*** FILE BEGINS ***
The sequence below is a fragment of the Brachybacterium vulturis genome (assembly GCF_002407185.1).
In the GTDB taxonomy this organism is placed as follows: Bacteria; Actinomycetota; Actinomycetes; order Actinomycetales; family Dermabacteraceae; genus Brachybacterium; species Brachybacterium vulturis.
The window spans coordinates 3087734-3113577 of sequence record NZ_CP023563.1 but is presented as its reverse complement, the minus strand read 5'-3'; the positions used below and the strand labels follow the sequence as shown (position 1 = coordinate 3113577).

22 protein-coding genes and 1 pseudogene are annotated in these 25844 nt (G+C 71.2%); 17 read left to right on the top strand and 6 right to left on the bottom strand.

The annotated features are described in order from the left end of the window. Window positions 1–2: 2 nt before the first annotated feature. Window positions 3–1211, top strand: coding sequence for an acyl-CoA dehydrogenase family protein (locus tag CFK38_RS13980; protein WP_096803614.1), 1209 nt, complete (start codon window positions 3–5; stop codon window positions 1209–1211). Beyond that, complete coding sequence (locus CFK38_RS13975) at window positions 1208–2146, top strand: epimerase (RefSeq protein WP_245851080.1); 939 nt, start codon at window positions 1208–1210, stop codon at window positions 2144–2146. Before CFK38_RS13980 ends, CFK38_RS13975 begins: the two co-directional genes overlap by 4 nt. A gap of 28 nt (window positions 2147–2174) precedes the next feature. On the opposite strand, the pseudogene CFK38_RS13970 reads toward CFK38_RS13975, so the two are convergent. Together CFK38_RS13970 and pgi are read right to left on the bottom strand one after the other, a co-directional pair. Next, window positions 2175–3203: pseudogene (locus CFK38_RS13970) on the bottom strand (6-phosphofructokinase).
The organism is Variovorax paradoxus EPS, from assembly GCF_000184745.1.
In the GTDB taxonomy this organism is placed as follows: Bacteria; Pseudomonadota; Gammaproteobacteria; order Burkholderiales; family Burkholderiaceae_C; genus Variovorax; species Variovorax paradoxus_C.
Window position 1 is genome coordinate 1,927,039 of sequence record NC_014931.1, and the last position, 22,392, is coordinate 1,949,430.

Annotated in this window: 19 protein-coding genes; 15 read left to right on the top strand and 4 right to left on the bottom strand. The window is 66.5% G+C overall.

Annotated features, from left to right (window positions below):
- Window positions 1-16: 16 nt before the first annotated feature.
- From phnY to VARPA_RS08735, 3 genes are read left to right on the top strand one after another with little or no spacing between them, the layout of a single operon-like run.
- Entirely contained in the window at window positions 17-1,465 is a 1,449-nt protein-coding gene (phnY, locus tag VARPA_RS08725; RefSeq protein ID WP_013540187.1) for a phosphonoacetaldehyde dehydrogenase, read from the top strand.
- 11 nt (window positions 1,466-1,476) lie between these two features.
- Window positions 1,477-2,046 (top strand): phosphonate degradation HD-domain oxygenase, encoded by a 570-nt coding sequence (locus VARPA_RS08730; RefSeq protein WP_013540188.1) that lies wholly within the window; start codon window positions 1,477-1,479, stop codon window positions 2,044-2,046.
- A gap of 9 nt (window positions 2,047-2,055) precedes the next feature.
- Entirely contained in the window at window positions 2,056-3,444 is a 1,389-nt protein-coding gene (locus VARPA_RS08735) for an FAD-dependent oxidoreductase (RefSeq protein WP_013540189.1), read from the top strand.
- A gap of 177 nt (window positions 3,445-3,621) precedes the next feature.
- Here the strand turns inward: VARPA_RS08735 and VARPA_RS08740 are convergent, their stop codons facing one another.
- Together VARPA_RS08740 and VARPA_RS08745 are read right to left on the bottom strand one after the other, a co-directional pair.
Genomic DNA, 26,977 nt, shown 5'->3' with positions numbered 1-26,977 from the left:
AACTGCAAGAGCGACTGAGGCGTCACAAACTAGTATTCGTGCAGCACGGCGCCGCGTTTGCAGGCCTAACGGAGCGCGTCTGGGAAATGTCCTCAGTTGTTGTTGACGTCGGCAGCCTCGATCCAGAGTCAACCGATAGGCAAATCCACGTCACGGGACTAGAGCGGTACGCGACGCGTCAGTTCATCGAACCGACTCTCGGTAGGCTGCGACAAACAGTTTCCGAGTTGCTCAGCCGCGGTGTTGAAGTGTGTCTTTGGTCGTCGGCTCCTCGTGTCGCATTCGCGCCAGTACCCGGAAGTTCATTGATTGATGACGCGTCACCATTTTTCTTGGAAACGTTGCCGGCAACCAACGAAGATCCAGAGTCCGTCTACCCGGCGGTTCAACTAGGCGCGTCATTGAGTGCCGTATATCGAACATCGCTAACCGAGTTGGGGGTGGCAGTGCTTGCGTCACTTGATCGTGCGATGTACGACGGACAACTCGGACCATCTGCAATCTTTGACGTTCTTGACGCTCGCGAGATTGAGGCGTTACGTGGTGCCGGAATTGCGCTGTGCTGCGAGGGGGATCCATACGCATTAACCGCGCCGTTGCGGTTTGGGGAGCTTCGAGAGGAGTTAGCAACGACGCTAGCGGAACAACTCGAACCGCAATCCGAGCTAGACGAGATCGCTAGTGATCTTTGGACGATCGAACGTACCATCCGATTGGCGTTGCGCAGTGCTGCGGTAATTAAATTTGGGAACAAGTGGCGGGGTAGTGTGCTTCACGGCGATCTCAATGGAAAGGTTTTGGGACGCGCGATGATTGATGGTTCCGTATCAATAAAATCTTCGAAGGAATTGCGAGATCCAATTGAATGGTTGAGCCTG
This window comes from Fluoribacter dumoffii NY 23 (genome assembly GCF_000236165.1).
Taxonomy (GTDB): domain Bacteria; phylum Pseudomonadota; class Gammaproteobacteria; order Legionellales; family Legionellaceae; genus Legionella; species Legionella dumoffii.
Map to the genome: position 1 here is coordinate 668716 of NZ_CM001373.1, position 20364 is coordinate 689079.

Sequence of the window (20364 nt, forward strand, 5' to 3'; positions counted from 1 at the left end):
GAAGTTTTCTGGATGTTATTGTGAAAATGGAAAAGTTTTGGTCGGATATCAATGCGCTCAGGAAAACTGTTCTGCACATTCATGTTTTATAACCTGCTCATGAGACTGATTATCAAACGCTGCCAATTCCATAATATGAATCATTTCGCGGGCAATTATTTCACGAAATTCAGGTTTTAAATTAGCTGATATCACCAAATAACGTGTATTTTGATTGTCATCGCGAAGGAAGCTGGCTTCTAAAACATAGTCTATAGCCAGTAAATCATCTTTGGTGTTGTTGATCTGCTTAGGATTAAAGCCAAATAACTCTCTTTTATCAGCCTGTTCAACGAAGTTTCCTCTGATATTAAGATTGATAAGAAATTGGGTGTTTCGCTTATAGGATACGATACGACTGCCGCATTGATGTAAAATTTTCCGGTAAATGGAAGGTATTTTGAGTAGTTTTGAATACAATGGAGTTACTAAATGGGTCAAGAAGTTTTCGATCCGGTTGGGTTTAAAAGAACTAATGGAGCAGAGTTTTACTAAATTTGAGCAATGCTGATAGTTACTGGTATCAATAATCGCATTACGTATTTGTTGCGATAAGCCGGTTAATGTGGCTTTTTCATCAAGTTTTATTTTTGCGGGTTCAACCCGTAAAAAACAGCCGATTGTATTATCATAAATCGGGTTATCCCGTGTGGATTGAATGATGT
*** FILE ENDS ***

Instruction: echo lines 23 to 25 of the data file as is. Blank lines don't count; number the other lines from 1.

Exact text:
This window comes from Fluoribacter dumoffii NY 23 (genome assembly GCF_000236165.1).
Taxonomy (GTDB): domain Bacteria; phylum Pseudomonadota; class Gammaproteobacteria; order Legionellales; family Legionellaceae; genus Legionella; species Legionella dumoffii.
Map to the genome: position 1 here is coordinate 668716 of NZ_CM001373.1, position 20364 is coordinate 689079.